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Dip May Encourage Children to Eat More Vegetables

By Stephen Lau and editing by Stacey Sexton
 
A study that appeared in the Journal of the American Dietetic Association explains why children don’t eat their vegetables — their sensitivity to bitterness.
 
How can you solve this problem? Just add a small amount of dip to a serving of vegetables, according to the study results.
 
Jennifer Orlet Fisher, director of the Family Eating Laboratory at Temple's Center for Obesity Research and Education, and colleagues conducted the study on 152 pre-school aged kids.  The kids were asked to have broccoli at snack time over a 7-week period. They were served two kinds of dip—low-fat and a regular version.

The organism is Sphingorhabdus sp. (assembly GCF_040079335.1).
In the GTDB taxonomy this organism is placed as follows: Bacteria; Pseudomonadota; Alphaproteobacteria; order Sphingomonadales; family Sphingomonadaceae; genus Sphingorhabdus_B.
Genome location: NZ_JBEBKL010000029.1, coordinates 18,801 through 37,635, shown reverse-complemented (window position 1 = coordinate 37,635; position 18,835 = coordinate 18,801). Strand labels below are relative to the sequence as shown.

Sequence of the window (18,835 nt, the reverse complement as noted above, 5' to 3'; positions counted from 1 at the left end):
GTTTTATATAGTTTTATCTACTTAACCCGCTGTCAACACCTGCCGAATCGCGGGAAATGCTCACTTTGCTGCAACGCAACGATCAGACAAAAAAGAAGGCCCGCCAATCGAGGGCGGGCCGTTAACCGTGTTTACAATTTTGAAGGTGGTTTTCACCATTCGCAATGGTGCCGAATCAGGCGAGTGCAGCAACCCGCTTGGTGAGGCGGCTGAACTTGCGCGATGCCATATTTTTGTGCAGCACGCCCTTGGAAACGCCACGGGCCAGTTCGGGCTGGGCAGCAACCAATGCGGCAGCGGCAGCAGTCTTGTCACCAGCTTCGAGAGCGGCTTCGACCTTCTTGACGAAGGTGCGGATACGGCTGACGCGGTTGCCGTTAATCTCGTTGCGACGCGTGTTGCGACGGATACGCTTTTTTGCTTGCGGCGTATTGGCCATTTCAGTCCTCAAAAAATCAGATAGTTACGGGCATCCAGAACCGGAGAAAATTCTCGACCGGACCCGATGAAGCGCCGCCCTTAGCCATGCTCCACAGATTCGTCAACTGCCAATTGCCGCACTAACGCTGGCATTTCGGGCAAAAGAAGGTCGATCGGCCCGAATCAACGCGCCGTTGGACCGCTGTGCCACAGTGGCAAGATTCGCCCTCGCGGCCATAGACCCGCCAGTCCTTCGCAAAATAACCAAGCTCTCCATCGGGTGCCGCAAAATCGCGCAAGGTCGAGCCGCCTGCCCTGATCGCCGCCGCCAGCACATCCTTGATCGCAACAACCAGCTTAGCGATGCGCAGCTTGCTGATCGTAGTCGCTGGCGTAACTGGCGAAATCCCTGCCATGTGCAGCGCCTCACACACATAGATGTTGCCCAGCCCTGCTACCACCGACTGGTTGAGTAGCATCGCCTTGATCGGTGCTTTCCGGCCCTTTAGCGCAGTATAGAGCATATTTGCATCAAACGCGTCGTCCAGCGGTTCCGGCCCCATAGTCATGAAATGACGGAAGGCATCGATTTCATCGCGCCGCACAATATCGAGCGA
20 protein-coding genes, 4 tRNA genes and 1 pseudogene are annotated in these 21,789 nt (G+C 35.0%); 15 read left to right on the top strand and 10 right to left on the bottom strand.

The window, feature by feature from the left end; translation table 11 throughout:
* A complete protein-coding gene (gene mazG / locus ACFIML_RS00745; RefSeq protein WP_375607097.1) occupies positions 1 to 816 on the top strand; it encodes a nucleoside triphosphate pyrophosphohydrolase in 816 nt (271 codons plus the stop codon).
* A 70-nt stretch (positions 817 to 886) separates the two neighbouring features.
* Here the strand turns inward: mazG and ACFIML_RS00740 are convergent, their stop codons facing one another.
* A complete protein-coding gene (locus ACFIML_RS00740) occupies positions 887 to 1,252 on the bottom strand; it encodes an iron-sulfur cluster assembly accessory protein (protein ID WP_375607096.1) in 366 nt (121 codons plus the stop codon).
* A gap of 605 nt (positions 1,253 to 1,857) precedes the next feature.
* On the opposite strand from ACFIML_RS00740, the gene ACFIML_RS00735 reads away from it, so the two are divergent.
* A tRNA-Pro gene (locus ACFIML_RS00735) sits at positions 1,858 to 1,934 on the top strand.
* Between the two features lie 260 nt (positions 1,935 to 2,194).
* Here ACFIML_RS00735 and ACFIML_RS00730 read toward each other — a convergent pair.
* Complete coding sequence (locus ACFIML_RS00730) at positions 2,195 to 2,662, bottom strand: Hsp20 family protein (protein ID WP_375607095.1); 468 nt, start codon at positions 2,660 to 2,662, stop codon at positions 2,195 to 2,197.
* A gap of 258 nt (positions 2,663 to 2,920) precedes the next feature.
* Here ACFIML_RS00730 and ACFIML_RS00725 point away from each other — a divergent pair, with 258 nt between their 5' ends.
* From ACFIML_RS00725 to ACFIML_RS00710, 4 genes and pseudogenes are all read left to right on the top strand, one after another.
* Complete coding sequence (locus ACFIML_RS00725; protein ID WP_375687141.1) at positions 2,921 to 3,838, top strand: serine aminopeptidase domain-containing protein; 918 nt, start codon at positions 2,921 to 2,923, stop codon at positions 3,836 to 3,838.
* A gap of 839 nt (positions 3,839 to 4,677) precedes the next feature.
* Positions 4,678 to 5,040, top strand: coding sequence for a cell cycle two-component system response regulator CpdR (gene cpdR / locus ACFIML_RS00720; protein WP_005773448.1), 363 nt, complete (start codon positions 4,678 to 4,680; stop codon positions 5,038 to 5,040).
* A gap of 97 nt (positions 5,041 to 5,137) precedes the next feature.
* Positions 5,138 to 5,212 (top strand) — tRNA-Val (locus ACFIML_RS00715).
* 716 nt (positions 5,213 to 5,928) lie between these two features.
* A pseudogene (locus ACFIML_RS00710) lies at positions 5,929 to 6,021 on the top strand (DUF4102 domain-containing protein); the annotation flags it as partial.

Broccoli consumption was increased by 80 percent among the participants.

Fisher explains, "Children sensitive to bitterness may avoid certain vegetables, but offering a low-fat dip could make it easier for those foods to become an accepted part of children's diet. Our research shows that offering dip is another tool that parents can use to help children learn to eat their vegetables."